Along the way, the caravan had crossed the River Ob at its estuary where it is 43.5 miles wide. The Ob is a formidable obstacle at the best of times, but the herders and nearly 1,000 reindeer did it on newly formed ice during the polar night in dim twilight. They then had to work their way south through forests and tundra to the rendezvous point, an arduous journey that alone took them two months.

Now it is our turn, our responsibility. We have to drive the reindeer another 75 miles to a corral at Osinovka. There the herd will be divided into groups for three different areas centered around the towns of Beloyarskij, Surgut and Khanty-Mansiysk. The animals destined for Surgut and Khanty-Mansiysk have the longest journey of all. By the time they reach their destination, they will have completed a 994-mile trek.

Despite his new responsibility, Vassilly seems relaxed. He casts an experienced herder's eye over the animals now in his charge. "They are in very good condition," he proclaims.

Andrei is concerned that we might have difficulty keeping the herd together. As spring approaches, reindeer instinctively migrate. We would be driving these animals south.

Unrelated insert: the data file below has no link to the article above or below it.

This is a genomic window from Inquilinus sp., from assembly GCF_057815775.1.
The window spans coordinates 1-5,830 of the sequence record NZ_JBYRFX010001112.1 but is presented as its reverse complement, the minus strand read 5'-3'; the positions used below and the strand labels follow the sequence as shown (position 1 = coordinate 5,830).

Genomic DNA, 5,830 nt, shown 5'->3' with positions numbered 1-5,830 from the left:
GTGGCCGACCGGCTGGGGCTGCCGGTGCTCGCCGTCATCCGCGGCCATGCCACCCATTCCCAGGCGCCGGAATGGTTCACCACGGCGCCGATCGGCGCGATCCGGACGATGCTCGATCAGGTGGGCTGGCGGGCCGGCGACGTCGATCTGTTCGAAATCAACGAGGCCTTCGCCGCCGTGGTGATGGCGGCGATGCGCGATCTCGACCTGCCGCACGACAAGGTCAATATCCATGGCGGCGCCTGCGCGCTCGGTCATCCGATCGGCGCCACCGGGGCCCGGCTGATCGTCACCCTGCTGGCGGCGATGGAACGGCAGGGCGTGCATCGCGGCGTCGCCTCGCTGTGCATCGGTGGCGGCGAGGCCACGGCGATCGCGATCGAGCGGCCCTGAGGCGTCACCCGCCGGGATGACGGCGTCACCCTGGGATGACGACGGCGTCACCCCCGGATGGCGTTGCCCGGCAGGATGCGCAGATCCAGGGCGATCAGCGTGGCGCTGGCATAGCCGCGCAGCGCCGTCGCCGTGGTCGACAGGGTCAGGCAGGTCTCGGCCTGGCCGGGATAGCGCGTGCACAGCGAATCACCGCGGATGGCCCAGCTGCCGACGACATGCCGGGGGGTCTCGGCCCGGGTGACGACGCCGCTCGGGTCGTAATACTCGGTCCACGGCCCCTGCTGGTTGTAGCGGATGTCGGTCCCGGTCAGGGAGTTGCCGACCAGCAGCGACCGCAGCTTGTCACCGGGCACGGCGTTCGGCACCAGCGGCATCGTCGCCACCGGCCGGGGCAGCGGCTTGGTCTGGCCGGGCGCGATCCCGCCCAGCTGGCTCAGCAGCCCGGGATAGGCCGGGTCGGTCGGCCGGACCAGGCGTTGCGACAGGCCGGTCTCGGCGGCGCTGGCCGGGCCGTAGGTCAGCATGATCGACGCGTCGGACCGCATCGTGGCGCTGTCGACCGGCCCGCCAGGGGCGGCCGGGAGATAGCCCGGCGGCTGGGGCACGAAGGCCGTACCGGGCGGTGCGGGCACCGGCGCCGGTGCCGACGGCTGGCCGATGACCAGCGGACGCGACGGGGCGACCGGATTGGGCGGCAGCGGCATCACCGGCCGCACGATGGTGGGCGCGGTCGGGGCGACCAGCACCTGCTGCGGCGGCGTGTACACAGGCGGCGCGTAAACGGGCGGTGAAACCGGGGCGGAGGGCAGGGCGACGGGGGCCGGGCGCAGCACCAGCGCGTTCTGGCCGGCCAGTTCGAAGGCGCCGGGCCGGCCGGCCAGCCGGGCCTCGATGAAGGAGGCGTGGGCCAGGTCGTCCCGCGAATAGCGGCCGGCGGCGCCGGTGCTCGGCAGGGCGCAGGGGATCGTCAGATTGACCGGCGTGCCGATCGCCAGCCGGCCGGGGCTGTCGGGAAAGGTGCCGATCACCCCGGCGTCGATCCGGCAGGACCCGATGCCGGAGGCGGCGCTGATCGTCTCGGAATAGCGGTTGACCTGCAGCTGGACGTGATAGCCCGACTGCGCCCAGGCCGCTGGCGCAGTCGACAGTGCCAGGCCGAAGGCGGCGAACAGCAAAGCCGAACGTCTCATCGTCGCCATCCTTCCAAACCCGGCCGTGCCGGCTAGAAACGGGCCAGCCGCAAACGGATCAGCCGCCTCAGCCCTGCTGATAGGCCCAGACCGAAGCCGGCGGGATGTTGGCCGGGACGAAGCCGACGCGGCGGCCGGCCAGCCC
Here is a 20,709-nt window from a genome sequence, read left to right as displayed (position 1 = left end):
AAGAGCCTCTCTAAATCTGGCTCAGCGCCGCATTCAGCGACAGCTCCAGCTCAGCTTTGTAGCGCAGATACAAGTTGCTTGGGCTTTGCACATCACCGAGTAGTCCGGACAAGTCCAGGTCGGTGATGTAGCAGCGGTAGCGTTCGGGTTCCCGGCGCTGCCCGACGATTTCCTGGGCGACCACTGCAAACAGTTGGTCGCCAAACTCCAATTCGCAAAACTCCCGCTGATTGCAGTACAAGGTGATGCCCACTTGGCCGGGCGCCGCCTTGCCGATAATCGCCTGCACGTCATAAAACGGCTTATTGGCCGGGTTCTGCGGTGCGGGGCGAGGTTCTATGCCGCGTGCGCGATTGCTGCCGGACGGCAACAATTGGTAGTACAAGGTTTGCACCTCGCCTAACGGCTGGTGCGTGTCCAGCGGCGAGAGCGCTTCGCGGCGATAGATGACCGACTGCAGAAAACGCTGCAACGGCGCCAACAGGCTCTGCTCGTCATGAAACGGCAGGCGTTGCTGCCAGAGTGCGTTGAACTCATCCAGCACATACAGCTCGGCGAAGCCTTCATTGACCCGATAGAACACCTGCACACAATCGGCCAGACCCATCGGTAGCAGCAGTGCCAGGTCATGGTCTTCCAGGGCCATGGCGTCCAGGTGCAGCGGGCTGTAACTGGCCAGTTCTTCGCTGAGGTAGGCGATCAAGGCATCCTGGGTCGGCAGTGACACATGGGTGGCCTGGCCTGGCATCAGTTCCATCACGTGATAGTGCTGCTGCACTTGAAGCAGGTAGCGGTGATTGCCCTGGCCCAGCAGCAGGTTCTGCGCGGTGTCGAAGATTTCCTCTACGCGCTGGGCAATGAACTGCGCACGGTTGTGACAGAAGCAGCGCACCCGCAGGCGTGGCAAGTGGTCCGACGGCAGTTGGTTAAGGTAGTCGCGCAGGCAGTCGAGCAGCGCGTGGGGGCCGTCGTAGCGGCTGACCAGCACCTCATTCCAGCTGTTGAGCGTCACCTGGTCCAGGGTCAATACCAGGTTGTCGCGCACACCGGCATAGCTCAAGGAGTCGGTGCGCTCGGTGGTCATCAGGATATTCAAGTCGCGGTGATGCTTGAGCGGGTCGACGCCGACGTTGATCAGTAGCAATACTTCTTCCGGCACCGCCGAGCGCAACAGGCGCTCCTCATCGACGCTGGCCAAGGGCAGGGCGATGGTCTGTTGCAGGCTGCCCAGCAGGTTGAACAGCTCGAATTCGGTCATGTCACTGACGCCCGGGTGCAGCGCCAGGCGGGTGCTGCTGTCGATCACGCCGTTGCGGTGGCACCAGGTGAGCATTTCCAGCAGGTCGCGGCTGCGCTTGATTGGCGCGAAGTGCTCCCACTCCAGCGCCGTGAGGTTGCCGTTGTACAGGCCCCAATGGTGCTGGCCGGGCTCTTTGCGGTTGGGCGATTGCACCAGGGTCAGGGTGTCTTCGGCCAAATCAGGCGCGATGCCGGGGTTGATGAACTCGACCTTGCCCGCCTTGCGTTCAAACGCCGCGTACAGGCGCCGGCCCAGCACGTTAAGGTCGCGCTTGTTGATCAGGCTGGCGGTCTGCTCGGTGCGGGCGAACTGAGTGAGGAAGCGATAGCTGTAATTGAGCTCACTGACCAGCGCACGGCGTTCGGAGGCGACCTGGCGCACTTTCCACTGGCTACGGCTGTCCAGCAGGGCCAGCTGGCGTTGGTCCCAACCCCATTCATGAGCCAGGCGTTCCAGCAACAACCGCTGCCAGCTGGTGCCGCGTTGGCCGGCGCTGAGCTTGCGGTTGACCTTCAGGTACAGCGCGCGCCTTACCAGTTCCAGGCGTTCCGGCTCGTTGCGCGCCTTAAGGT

Despite his reservations, the first day goes well. We drive the herd from Lake Horr-Yuganlore back to our campsite. In the tundra, it is relatively easy for the herders to keep the reindeer together. Later on, the duty becomes more difficult as our route takes us along winding forest trails and then down onto the frozen Lavaya Het-ta River.

The herd has little problem coping with the river's steep, icy banks. Reindeer are remarkably surefooted with powerful legs ending in large crescent-shaped hooves that provide good support and traction. These hooves also act as paddles for swimming and help propel the reindeer through the water at speeds up to six miles per hour.